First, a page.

Hollywood movies fail to find audiences in America,
it is often claimed that these movies redeem their losses
overseas. The assumption here is that the box-office
receipts abroad are pure gravy for the movie studios.
For example, the usually financially-savvy Wall
Street Journal reported on November 19, 2004 that
three notable "duds" in America-- Troy,
The Terminal and King Arthur-- "ended
up turning handsome profits" because "in each
case, box-office receipts from outside the U.S. far
outweighed domestic returns." It then cited
impressive sounding numbers: Troy "made"
$363 million internationally;The Terminal,
$96.3 million internationally, and King Arthur,
$149.8 million abroad-- as if, these receipts represented
reality, however, these impressive-sounding receipts
represented the foreign theaters' revenue, not the studios'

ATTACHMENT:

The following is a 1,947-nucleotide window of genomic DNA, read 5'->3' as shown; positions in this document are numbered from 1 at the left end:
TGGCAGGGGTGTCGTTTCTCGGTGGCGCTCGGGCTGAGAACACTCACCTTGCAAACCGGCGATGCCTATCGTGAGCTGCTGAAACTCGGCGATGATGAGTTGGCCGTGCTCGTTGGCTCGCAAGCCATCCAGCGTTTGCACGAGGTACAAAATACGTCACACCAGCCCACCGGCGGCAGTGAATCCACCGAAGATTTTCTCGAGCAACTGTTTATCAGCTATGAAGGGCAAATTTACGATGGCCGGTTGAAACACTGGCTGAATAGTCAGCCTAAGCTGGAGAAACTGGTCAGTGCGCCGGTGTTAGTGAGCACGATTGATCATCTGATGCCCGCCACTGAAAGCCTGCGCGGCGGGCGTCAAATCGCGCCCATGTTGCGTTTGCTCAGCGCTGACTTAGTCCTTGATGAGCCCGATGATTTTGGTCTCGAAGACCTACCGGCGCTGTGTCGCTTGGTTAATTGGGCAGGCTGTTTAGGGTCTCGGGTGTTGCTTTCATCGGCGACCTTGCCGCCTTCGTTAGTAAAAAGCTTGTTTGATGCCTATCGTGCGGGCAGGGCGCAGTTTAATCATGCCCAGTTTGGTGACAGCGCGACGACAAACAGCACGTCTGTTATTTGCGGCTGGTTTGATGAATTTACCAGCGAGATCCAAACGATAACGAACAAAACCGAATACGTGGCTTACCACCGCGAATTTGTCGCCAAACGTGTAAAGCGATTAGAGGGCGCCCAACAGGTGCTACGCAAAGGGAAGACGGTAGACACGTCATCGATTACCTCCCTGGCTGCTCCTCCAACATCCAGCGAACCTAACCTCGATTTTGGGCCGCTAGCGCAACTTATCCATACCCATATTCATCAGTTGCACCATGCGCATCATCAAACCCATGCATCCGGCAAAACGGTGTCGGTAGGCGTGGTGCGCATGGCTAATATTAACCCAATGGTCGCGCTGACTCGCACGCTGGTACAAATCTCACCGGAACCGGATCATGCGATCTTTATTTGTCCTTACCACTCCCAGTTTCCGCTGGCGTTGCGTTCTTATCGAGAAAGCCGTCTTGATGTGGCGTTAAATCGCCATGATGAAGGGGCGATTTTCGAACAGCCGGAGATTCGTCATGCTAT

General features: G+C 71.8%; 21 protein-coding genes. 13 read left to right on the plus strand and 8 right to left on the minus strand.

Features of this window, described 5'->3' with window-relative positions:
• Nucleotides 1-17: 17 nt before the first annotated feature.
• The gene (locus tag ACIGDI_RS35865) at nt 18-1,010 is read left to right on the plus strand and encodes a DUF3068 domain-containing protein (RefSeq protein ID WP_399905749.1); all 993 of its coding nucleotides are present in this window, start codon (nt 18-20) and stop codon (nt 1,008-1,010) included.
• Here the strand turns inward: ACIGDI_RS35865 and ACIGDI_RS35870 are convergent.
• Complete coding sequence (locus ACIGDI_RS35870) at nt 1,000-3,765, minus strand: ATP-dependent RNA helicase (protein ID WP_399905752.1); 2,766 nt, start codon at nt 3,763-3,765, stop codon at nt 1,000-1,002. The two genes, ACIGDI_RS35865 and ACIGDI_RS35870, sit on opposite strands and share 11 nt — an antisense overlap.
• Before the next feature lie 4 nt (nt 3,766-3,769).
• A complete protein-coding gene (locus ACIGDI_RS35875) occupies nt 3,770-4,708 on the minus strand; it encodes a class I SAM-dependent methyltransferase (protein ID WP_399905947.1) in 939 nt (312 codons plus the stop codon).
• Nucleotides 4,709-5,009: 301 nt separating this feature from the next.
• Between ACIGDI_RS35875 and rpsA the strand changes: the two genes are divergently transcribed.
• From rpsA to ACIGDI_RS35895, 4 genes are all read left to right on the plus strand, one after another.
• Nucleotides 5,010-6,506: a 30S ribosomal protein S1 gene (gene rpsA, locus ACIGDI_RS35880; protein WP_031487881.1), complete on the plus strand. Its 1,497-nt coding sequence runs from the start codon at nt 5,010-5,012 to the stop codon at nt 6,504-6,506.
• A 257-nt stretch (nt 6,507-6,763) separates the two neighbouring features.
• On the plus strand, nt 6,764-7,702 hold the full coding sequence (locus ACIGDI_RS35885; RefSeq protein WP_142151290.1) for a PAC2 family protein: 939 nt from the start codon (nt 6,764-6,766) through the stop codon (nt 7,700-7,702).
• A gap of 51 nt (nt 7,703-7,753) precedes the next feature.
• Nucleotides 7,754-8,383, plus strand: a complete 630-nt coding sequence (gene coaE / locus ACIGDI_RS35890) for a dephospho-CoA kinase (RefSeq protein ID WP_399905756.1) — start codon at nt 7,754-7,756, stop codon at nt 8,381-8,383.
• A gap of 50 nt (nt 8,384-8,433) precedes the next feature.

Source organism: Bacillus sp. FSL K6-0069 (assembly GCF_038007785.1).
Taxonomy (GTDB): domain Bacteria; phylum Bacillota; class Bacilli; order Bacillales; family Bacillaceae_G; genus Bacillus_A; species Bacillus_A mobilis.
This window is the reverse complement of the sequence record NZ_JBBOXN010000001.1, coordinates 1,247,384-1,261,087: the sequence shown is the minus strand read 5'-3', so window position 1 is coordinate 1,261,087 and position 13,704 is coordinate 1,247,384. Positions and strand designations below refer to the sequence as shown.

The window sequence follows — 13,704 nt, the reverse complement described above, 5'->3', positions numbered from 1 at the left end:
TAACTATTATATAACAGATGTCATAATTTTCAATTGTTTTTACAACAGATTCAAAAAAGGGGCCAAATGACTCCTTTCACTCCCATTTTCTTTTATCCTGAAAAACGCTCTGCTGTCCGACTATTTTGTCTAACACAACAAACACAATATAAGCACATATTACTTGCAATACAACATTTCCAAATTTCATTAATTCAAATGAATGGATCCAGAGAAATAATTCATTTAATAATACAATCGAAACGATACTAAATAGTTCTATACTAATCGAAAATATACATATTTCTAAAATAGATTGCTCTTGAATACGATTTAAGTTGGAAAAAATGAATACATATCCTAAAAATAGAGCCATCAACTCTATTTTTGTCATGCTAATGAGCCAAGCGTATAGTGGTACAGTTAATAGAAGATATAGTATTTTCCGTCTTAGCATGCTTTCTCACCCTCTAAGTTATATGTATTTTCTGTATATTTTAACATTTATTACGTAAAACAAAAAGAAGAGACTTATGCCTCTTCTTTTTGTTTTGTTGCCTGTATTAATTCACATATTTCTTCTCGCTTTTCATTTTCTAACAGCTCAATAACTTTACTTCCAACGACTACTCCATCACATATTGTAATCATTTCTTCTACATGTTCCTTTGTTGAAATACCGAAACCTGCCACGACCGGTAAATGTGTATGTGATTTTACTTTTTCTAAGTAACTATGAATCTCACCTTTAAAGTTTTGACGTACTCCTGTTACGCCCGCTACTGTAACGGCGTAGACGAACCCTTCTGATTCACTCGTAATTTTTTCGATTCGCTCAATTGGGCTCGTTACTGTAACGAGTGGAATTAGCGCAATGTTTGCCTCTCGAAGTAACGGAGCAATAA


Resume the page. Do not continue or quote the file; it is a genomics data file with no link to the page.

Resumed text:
share of them. In fact, the
studios get an even smaller share of the foreign than
of the American box-office. Last year, the studios'
share averaged about 40 percent of ticket sales. And
from those revenues studios have to pay for foreign
advertising, prints, taxes, insurance, translations,etc.
Once those expenses are deducted, the studios are lucky
to wind up with 15% of what is reported as the foreign
Consider, a typical movie--
Disney's Gone In 60 Seconds . Its reported
"foreign gross" was $129,477,395. Of that
sum, Disney got $55, 979.966, of that it paid out $37,
986, 053 in expenses.
Foreign Advertising... $25,
$ 5, 660.837
Foreign Taxes ...
$ 5, 077,286
Foreign versions.. $
Currency Conversion $
Foreign Trade dues $
After paying these expense, Disney was left with just
$17,993,913 -- a far cry from the reported $129,477,395
"gross". And the film is still over
$153 million in the red. So while the foreign
box-office helps out, it does not necessarily make a